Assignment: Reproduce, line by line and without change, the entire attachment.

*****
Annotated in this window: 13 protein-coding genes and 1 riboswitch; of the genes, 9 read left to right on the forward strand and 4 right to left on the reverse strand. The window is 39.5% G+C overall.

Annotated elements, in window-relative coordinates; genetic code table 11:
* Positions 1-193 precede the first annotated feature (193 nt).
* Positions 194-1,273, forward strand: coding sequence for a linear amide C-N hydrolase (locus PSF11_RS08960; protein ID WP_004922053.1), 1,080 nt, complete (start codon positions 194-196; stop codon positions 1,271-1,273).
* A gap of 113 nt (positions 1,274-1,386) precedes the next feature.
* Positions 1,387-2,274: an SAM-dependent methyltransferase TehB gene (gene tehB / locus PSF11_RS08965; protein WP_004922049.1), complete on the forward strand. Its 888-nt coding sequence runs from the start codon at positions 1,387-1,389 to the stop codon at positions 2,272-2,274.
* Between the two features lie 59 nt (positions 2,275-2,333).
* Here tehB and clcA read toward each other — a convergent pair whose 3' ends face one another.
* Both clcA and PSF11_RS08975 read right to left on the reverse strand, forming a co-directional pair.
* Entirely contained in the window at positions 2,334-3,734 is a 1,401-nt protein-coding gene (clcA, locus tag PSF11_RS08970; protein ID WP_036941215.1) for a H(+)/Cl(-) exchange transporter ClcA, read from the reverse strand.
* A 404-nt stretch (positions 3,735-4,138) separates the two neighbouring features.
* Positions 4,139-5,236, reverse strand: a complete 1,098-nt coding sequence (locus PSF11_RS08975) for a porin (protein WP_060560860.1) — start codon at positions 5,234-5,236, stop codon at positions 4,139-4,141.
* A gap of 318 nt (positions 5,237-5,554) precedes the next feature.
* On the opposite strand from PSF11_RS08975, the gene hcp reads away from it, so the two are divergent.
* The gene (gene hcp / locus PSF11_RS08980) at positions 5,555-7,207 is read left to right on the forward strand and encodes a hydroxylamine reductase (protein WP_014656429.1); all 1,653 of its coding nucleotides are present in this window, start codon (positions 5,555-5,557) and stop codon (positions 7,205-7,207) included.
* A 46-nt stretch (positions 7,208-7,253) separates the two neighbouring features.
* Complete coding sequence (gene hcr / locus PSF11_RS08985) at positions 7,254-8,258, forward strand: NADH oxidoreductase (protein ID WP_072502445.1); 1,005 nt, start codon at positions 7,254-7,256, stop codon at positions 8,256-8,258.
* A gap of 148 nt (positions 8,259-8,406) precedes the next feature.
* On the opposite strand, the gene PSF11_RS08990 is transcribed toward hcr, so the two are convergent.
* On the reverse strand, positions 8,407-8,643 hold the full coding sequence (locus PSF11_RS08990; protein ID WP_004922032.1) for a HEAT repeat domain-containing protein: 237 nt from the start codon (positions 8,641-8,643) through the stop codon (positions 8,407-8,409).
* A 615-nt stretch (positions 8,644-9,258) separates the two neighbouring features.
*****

Annotated in this window: 13 protein-coding genes and 1 riboswitch; of the genes, 9 read left to right on the forward strand and 4 right to left on the reverse strand. The window is 39.5% G+C overall.

Annotated elements, in window-relative coordinates; genetic code table 11:
* Positions 1-193 precede the first annotated feature (193 nt).
* Positions 194-1,273, forward strand: coding sequence for a linear amide C-N hydrolase (locus PSF11_RS08960; protein ID WP_004922053.1), 1,080 nt, complete (start codon positions 194-196; stop codon positions 1,271-1,273).
* A gap of 113 nt (positions 1,274-1,386) precedes the next feature.
* Positions 1,387-2,274: an SAM-dependent methyltransferase TehB gene (gene tehB / locus PSF11_RS08965; protein WP_004922049.1), complete on the forward strand. Its 888-nt coding sequence runs from the start codon at positions 1,387-1,389 to the stop codon at positions 2,272-2,274.
* Between the two features lie 59 nt (positions 2,275-2,333).
* Here tehB and clcA read toward each other — a convergent pair whose 3' ends face one another.
* Both clcA and PSF11_RS08975 read right to left on the reverse strand, forming a co-directional pair.
* Entirely contained in the window at positions 2,334-3,734 is a 1,401-nt protein-coding gene (clcA, locus tag PSF11_RS08970; protein ID WP_036941215.1) for a H(+)/Cl(-) exchange transporter ClcA, read from the reverse strand.
* A 404-nt stretch (positions 3,735-4,138) separates the two neighbouring features.
* Positions 4,139-5,236, reverse strand: a complete 1,098-nt coding sequence (locus PSF11_RS08975) for a porin (protein WP_060560860.1) — start codon at positions 5,234-5,236, stop codon at positions 4,139-4,141.
* A gap of 318 nt (positions 5,237-5,554) precedes the next feature.
* On the opposite strand from PSF11_RS08975, the gene hcp reads away from it, so the two are divergent.
* The gene (gene hcp / locus PSF11_RS08980) at positions 5,555-7,207 is read left to right on the forward strand and encodes a hydroxylamine reductase (protein WP_014656429.1); all 1,653 of its coding nucleotides are present in this window, start codon (positions 5,555-5,557) and stop codon (positions 7,205-7,207) included.
* A 46-nt stretch (positions 7,208-7,253) separates the two neighbouring features.
* Complete coding sequence (gene hcr / locus PSF11_RS08985) at positions 7,254-8,258, forward strand: NADH oxidoreductase (protein ID WP_072502445.1); 1,005 nt, start codon at positions 7,254-7,256, stop codon at positions 8,256-8,258.
* A gap of 148 nt (positions 8,259-8,406) precedes the next feature.
* On the opposite strand, the gene PSF11_RS08990 is transcribed toward hcr, so the two are convergent.
* On the reverse strand, positions 8,407-8,643 hold the full coding sequence (locus PSF11_RS08990; protein ID WP_004922032.1) for a HEAT repeat domain-containing protein: 237 nt from the start codon (positions 8,641-8,643) through the stop codon (positions 8,407-8,409).
* A 615-nt stretch (positions 8,644-9,258) separates the two neighbouring features.